For a time I felt harmonious and whole,
if you know what I mean. Ringing bells alone
could make a Christmas and when I climbed
the red rungs of the fire tower to survey the tree line,
there wasn’t any smoke visible on the horizon.
Every good despot remembers things this way—
that stretch of time that precedes the pageant’s end.
Before is always better, but I am not indiscriminately
nostalgic. I always know when a moment will be mourned
while it’s happening. And along came a discordance,
something that broke me thoroughly, irreparably,
you might say, the way objects forged from a single piece
can never be fixed, only patched. And patched I am.
Isn’t it strange straddling these two centuries the way we do?
When I was young I was in love with “Wanderer
Above the Sea of Fog.” Now I have claustrophobic dreams
of trying to push through the crowd to the doors
of the train, and wandering through the Gap,
looking for chinos in that length but this color,
and do they have it in the back, which I’ll never know
because I leave to catch the last train back to waking
before dream clerk returns from the stockroom.
Nowadays, I think I’d like to see that painting’s face,
to name those mountains. I’ve grown to like specifics.
In Coshocton, Ohio there’s a roadside attraction
called Unusual Junction—an old depot famous
for housing the original sign from the Price is Right,
autographed by Bob Barker. I can picture it now:
the mass of light bulbs, a blinking incandescent dollar sign
in the Unusual Junction just as an archipelago of clouds
begins its procession around the moon, and below,
the closest thing to moorland in America lies still.
The foothills of Appalachia take shape in the distance,
giving way to steep mountains that drape the continent’s breast
like a sash carved from 500 millions years of glacial drift
and tectonic collision. I knew then that I would remember
the splendor of the moment, as I do tonight, sitting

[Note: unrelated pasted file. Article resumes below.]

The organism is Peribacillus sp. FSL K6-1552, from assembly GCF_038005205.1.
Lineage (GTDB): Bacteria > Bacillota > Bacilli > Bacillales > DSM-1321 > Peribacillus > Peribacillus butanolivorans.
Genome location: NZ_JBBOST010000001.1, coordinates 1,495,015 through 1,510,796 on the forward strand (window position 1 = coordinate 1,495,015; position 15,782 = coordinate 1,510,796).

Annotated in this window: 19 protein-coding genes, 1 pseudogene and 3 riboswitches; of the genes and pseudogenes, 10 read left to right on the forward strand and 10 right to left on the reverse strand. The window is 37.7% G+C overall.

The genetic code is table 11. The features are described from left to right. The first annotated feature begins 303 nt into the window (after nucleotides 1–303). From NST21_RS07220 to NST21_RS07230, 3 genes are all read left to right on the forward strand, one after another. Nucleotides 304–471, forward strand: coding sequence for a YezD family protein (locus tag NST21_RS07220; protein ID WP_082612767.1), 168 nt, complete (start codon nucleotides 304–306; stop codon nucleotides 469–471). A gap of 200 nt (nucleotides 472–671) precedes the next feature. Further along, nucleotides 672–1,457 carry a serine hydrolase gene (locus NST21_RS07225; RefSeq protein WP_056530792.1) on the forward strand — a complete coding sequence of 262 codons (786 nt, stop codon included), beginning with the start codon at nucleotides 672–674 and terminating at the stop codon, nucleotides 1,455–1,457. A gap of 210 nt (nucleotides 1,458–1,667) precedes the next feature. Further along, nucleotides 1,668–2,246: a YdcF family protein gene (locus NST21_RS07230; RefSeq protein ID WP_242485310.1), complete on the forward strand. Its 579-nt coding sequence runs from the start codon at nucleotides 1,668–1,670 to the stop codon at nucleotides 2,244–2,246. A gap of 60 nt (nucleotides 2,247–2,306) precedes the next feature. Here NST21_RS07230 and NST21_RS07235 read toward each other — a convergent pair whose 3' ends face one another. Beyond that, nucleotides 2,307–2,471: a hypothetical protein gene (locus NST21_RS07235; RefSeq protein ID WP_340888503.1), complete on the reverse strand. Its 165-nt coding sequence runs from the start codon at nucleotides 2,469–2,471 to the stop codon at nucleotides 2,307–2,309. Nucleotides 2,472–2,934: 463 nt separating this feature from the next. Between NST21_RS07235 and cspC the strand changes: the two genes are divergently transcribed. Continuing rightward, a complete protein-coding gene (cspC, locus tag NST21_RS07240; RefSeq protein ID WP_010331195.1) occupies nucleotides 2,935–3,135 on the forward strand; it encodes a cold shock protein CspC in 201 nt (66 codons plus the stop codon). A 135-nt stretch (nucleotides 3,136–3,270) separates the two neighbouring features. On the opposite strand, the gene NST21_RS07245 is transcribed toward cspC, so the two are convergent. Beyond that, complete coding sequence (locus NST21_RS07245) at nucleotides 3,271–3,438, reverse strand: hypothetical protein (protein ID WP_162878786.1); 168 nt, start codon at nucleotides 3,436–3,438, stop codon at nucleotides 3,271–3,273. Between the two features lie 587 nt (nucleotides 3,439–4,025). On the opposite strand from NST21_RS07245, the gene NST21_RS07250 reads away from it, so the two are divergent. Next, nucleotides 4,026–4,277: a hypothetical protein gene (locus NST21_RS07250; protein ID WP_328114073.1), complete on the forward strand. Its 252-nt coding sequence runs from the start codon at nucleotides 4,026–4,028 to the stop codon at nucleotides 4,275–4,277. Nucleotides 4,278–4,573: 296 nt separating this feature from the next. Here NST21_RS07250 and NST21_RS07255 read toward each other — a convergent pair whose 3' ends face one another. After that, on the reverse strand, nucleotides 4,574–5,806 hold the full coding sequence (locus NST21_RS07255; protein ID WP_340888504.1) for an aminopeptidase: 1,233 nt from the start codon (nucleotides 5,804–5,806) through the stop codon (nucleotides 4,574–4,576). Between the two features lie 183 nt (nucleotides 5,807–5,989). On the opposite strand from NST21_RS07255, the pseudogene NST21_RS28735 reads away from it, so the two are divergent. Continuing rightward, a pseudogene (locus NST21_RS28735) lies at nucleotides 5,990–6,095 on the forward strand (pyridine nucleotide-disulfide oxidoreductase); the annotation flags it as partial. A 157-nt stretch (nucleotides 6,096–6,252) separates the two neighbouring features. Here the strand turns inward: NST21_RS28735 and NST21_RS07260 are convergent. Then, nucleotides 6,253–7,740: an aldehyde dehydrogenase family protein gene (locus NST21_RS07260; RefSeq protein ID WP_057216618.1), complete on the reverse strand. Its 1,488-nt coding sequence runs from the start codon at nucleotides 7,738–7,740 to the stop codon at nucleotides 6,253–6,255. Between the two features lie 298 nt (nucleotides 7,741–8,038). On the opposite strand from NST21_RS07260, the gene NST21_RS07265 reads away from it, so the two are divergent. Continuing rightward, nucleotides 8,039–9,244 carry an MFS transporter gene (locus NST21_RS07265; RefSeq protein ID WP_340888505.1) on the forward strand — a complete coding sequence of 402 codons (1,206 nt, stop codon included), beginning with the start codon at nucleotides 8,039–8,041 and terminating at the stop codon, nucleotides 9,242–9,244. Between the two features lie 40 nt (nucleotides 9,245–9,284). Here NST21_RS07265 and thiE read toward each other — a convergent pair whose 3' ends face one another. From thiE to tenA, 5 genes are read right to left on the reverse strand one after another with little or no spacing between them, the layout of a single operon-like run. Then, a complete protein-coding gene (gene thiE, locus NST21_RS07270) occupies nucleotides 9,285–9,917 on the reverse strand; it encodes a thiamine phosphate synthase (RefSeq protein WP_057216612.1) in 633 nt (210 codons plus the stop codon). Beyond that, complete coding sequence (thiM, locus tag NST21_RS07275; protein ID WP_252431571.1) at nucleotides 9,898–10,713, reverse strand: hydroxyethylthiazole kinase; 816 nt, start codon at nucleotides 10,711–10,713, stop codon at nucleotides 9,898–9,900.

on a balcony in Newport News, Virginia, bitten repeatedly
by mosquitoes—the buzzing, swarming little shits—
as they come from the marsh below this apartment.
I swat at them casually, as if they weren’t responsible
for killing more humans than any other thing in history—
as if right this moment they weren’t spreading malaria,
West Nile, Zika. Our ancestors were passed over
by mosquitos like a final plague, which lead me here to Virginia,
sitting on this porch, staring across the dark farm where all day horses
grazed in the pasture. An orange Sunkist machine sits next to barn,
so startling and gorgeous, and I had to travel here to find it,
beneath the din of every insect in the marsh calling out for a mate.
I am here because of my discordance. I am here because mosquitos
let my ancestors live, allowing me to travel to this remote peninsula,
and there are worse places to be exiled. I look to you, strange machine
in the dark, and paraphrase Virgil when I say that one day I’ll come
to remember even this moment fondly, when it is completely behind me.
Christopher Blackman is a poet and educator from Columbus, Ohio. He received his MFA in poetry from Columbia University and his poems have been published in the Atlas Review, Typo Magazine, EuropeNow, and Muse/A Journal. Christopher Blackman has been an instructor at the Kenyon Review Young Writers Workshop, and currently lives in New York.
Image credit: Wikipedia
Read more from Cleaver Magazine’s Issue #24.